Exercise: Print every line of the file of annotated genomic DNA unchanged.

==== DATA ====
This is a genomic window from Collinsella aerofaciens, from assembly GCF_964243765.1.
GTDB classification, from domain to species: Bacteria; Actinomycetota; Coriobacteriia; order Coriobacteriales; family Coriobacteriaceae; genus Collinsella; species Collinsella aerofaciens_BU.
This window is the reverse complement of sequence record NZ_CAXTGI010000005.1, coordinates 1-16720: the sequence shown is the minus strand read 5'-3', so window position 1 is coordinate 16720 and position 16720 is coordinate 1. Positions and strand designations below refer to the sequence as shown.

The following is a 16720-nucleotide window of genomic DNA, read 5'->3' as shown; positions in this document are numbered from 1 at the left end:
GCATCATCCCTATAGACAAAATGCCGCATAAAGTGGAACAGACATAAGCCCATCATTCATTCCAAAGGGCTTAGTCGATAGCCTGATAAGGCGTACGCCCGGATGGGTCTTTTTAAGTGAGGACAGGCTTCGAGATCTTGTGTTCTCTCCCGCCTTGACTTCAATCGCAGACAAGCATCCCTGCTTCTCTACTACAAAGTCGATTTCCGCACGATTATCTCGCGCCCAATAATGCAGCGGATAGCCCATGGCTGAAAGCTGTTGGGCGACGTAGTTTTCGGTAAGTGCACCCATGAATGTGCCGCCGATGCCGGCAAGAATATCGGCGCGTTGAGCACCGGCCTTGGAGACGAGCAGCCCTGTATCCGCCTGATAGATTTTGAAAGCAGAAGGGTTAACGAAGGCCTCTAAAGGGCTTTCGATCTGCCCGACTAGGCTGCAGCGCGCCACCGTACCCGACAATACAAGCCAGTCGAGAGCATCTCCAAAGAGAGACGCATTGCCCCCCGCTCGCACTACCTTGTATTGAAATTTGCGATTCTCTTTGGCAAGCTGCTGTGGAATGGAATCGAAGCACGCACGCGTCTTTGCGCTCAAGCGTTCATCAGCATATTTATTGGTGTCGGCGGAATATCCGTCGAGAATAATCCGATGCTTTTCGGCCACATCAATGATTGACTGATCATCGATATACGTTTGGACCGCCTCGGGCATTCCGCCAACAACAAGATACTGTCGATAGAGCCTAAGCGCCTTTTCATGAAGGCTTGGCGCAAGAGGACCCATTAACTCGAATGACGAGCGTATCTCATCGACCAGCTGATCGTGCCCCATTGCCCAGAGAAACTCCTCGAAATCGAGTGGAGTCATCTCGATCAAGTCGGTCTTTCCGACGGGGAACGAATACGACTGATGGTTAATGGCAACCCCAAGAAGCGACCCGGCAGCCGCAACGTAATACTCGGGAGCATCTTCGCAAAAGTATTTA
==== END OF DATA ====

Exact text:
This is a genomic window from Collinsella aerofaciens, from assembly GCF_964243765.1.
GTDB classification, from domain to species: Bacteria; Actinomycetota; Coriobacteriia; order Coriobacteriales; family Coriobacteriaceae; genus Collinsella; species Collinsella aerofaciens_BU.
This window is the reverse complement of sequence record NZ_CAXTGI010000005.1, coordinates 1-16720: the sequence shown is the minus strand read 5'-3', so window position 1 is coordinate 16720 and position 16720 is coordinate 1. Positions and strand designations below refer to the sequence as shown.

The following is a 16720-nucleotide window of genomic DNA, read 5'->3' as shown; positions in this document are numbered from 1 at the left end:
GCATCATCCCTATAGACAAAATGCCGCATAAAGTGGAACAGACATAAGCCCATCATTCATTCCAAAGGGCTTAGTCGATAGCCTGATAAGGCGTACGCCCGGATGGGTCTTTTTAAGTGAGGACAGGCTTCGAGATCTTGTGTTCTCTCCCGCCTTGACTTCAATCGCAGACAAGCATCCCTGCTTCTCTACTACAAAGTCGATTTCCGCACGATTATCTCGCGCCCAATAATGCAGCGGATAGCCCATGGCTGAAAGCTGTTGGGCGACGTAGTTTTCGGTAAGTGCACCCATGAATGTGCCGCCGATGCCGGCAAGAATATCGGCGCGTTGAGCACCGGCCTTGGAGACGAGCAGCCCTGTATCCGCCTGATAGATTTTGAAAGCAGAAGGGTTAACGAAGGCCTCTAAAGGGCTTTCGATCTGCCCGACTAGGCTGCAGCGCGCCACCGTACCCGACAATACAAGCCAGTCGAGAGCATCTCCAAAGAGAGACGCATTGCCCCCCGCTCGCACTACCTTGTATTGAAATTTGCGATTCTCTTTGGCAAGCTGCTGTGGAATGGAATCGAAGCACGCACGCGTCTTTGCGCTCAAGCGTTCATCAGCATATTTATTGGTGTCGGCGGAATATCCGTCGAGAATAATCCGATGCTTTTCGGCCACATCAATGATTGACTGATCATCGATATACGTTTGGACCGCCTCGGGCATTCCGCCAACAACAAGATACTGTCGATAGAGCCTAAGCGCCTTTTCATGAAGGCTTGGCGCAAGAGGACCCATTAACTCGAATGACGAGCGTATCTCATCGACCAGCTGATCGTGCCCCATTGCCCAGAGAAACTCCTCGAAATCGAGTGGAGTCATCTCGATCAAGTCGGTCTTTCCGACGGGGAACGAATACGACTGATGGTTAATGGCAACCCCAAGAAGCGACCCGGCAGCCGCAACGTAATACTCGGGAGCATCTTCGCAAAAGTATTTA